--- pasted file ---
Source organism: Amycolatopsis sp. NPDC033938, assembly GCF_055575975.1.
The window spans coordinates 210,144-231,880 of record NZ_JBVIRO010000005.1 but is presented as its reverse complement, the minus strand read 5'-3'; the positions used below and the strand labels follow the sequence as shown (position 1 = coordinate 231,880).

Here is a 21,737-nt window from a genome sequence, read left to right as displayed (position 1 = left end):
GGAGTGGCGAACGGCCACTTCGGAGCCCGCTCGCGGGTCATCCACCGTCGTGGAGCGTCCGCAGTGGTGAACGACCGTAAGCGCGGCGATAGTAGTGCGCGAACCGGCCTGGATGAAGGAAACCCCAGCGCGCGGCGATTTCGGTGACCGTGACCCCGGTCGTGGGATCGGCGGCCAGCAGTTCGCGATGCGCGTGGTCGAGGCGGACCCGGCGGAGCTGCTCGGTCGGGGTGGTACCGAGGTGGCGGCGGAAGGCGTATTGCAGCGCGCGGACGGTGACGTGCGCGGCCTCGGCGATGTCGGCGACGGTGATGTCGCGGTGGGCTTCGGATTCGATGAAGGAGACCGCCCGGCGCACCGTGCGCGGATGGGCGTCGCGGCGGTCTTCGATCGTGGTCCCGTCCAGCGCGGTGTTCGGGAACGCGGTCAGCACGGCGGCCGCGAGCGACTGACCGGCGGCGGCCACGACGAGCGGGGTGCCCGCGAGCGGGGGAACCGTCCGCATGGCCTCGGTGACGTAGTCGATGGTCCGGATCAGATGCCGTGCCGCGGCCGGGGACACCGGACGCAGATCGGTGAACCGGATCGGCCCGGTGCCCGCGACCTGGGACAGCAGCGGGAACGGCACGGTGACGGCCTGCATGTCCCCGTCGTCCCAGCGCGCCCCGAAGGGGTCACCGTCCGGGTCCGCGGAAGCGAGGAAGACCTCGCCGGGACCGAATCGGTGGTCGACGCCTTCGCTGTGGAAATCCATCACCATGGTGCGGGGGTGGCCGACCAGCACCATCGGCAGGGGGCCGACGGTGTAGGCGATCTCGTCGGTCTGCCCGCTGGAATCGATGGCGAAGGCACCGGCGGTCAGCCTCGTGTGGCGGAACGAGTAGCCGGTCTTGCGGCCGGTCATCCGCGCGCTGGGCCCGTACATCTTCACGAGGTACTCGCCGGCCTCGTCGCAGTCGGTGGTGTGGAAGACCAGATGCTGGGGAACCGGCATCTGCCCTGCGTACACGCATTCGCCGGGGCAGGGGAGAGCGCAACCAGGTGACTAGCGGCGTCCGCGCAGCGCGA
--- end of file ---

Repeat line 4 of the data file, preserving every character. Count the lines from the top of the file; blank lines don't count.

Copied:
GGAGTGGCGAACGGCCACTTCGGAGCCCGCTCGCGGGTCATCCACCGTCGTGGAGCGTCCGCAGTGGTGAACGACCGTAAGCGCGGCGATAGTAGTGCGCGAACCGGCCTGGATGAAGGAAACCCCAGCGCGCGGCGATTTCGGTGACCGTGACCCCGGTCGTGGGATCGGCGGCCAGCAGTTCGCGATGCGCGTGGTCGAGGCGGACCCGGCGGAGCTGCTCGGTCGGGGTGGTACCGAGGTGGCGGCGGAAGGCGTATTGCAGCGCGCGGACGGTGACGTGCGCGGCCTCGGCGATGTCGGCGACGGTGATGTCGCGGTGGGCTTCGGATTCGATGAAGGAGACCGCCCGGCGCACCGTGCGCGGATGGGCGTCGCGGCGGTCTTCGATCGTGGTCCCGTCCAGCGCGGTGTTCGGGAACGCGGTCAGCACGGCGGCCGCGAGCGACTGACCGGCGGCGGCCACGACGAGCGGGGTGCCCGCGAGCGGGGGAACCGTCCGCATGGCCTCGGTGACGTAGTCGATGGTCCGGATCAGATGCCGTGCCGCGGCCGGGGACACCGGACGCAGATCGGTGAACCGGATCGGCCCGGTGCCCGCGACCTGGGACAGCAGCGGGAACGGCACGGTGACGGCCTGCATGTCCCCGTCGTCCCAGCGCGCCCCGAAGGGGTCACCGTCCGGGTCCGCGGAAGCGAGGAAGACCTCGCCGGGACCGAATCGGTGGTCGACGCCTTCGCTGTGGAAATCCATCACCATGGTGCGGGGGTGGCCGACCAGCACCATCGGCAGGGGGCCGACGGTGTAGGCGATCTCGTCGGTCTGCCCGCTGGAATCGATGGCGAAGGCACCGGCGGTCAGCCTCGTGTGGCGGAACGAGTAGCCGGTCTTGCGGCCGGTCATCCGCGCGCTGGGCCCGTACATCTTCACGAGGTACTCGCCGGCCTCGTCGCAGTCGGTGGTGTGGAAGACCAGATGCTGGGGAACCGGCATCTGCCCTGCGTACACGCATTCGCCGGGGCAGGGGAGAGCGCAACCAGGTGACTAGCGGCGTCCGCGCAGCGCGA